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Hauser, Brooke. The New Kids: Big Dreams, Brave Journeys–Immigrant Teens Coming of Age in the U.S.A. Free Pr: S. & S. Sept. 2011. c.304p. bibliog. ISBN 9781439163283. $26. ED. Copyright © 2012 Library Journals LLC, a wholly owned subsidiary of Media Source, Inc. Reprinted with permission.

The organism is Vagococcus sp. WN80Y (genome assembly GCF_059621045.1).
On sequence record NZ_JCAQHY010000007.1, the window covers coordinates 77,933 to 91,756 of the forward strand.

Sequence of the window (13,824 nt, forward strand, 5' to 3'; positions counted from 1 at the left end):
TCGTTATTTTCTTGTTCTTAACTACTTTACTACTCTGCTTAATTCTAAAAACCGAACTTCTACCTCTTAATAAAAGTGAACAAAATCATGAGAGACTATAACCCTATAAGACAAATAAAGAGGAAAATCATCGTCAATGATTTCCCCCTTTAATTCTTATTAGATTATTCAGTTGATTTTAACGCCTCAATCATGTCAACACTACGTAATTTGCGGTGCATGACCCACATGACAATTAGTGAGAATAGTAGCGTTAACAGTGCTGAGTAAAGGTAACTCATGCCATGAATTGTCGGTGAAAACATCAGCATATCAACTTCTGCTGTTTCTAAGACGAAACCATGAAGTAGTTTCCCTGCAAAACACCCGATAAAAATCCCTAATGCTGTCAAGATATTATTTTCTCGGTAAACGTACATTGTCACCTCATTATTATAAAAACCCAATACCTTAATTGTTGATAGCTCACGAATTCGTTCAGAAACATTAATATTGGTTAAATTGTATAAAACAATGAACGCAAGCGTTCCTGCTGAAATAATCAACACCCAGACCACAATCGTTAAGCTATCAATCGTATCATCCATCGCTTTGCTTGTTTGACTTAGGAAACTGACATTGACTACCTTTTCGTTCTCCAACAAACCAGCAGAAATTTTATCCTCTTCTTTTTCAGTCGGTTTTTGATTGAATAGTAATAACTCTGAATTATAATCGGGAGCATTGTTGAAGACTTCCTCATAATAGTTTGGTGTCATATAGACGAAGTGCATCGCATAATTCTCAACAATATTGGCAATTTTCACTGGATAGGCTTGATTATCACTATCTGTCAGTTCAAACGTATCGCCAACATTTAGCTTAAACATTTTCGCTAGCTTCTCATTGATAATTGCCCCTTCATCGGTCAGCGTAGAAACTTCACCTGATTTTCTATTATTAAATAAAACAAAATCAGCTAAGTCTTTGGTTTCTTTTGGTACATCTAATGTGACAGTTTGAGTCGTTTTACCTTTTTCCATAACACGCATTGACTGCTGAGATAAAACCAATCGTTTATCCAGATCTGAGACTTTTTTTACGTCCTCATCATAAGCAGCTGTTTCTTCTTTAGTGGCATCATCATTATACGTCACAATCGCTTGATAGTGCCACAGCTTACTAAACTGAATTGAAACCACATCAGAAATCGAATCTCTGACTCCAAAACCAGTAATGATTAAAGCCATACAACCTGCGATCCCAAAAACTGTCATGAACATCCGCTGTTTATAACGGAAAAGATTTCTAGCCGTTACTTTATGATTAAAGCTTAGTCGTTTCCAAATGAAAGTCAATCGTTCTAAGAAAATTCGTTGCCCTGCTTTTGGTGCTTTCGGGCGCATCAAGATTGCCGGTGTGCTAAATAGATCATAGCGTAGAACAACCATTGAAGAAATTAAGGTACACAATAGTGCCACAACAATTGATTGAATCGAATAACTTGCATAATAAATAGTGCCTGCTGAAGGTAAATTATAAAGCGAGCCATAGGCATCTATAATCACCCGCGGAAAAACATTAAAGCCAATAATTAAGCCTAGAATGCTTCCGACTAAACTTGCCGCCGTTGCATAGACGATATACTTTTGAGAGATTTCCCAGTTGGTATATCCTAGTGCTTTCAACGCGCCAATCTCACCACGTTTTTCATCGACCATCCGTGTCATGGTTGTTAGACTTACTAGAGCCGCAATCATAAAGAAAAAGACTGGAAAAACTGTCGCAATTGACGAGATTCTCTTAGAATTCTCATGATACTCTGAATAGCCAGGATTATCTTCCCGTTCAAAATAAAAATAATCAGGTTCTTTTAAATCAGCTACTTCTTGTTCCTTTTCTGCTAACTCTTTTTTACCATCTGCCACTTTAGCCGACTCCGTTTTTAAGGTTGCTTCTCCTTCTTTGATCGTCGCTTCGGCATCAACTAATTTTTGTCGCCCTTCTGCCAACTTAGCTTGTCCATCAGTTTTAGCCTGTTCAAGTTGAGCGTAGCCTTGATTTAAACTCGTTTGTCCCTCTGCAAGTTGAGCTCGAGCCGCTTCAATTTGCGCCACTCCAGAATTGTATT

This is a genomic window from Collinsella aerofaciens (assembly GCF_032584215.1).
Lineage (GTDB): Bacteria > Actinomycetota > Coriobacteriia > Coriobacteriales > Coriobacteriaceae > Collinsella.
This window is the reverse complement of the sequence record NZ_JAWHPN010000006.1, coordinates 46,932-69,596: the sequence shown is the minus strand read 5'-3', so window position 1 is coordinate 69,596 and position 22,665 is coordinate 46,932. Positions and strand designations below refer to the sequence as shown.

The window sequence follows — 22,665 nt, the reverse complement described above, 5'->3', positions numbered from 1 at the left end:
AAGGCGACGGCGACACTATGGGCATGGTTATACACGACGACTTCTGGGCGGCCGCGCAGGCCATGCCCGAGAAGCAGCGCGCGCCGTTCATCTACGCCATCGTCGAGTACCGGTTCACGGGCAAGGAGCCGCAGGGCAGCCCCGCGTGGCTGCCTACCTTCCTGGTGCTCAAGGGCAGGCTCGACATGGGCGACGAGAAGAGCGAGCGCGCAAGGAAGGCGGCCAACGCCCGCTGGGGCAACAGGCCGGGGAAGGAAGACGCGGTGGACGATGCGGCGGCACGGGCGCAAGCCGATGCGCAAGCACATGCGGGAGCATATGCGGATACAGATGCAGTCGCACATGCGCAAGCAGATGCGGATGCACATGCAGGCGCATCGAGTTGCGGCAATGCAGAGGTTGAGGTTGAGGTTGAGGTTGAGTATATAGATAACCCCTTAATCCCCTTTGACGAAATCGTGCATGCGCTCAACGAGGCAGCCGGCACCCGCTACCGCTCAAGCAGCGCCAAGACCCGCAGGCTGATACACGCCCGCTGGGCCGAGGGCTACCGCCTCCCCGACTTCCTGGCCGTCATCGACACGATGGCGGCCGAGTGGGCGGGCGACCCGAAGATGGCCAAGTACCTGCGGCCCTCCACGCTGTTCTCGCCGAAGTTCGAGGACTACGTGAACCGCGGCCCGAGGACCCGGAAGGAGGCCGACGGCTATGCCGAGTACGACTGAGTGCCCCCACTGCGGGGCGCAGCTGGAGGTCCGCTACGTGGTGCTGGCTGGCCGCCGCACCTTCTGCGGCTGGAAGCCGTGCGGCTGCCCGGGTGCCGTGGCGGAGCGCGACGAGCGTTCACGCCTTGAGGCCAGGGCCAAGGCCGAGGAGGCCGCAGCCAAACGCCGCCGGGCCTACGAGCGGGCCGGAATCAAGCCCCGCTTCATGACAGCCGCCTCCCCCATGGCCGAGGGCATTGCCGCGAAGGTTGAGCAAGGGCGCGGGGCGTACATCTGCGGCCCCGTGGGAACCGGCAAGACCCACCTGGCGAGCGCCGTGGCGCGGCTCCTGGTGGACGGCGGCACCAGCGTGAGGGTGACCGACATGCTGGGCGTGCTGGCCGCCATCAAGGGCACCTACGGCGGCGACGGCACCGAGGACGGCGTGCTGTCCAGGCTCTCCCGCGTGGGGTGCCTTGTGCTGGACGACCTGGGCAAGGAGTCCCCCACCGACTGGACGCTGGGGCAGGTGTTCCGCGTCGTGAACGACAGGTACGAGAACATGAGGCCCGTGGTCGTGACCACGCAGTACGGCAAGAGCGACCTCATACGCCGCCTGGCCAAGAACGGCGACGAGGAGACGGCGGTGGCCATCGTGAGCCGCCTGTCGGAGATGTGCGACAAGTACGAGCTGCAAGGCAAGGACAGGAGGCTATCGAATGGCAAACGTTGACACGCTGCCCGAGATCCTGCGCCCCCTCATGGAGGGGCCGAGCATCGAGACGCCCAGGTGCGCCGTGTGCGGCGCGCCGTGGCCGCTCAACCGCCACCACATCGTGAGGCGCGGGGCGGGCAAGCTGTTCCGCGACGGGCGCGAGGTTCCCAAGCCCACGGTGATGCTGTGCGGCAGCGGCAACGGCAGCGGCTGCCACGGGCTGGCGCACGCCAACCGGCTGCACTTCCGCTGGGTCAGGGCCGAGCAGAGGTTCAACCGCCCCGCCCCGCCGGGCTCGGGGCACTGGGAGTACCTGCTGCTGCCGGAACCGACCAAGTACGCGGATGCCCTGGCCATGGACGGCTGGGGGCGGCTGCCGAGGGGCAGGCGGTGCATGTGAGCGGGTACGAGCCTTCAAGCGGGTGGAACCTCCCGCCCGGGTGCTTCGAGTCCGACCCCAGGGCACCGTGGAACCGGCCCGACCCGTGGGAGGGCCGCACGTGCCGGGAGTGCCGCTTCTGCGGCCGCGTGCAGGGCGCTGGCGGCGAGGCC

After writing “This Strange Thing Called Prom” for the New York Times in 2008, Hauser spent an entire school year at the International School in Prospect Heights, Brooklyn, and here gives readers a sense of how students from varied cultures deal with seemingly insurmountable obstacles. There’s Ngawang, who escaped Tibet in a suitcase; Jessica Tan, abandoned by her step-family after arriving in America; Chit-Su, the only student at International who speaks Burmese; and Mohamed Bah, plucked from near poverty in Sierra Leone and determined to become an American citizen. Hauser’s writing resonates with the message she forwards, which is epitomized by International and its cohorts: “Keep hope breathing.” VERDICT Though the narrative can get bogged down in detail, Hauser provides a clear view into the mindset of immigrant teenagers. In doing so, she succeeds in telling a story about people rather than a school. Highly recommended. [See Prepub Alert, 3/28/11, as New American High.]references useful URLs listed throughout. VERDICT Budewitz’s material is straightforward and user-friendly. Her content will help shave off hours of research time and enable writers to focus more energy on craft, plot, and character development. Highly recommended for aspiring writers of crime fiction. [Quill Driver also published Carolyn Kaufman’s The Writer’s Guide to Psychology.–Ed.]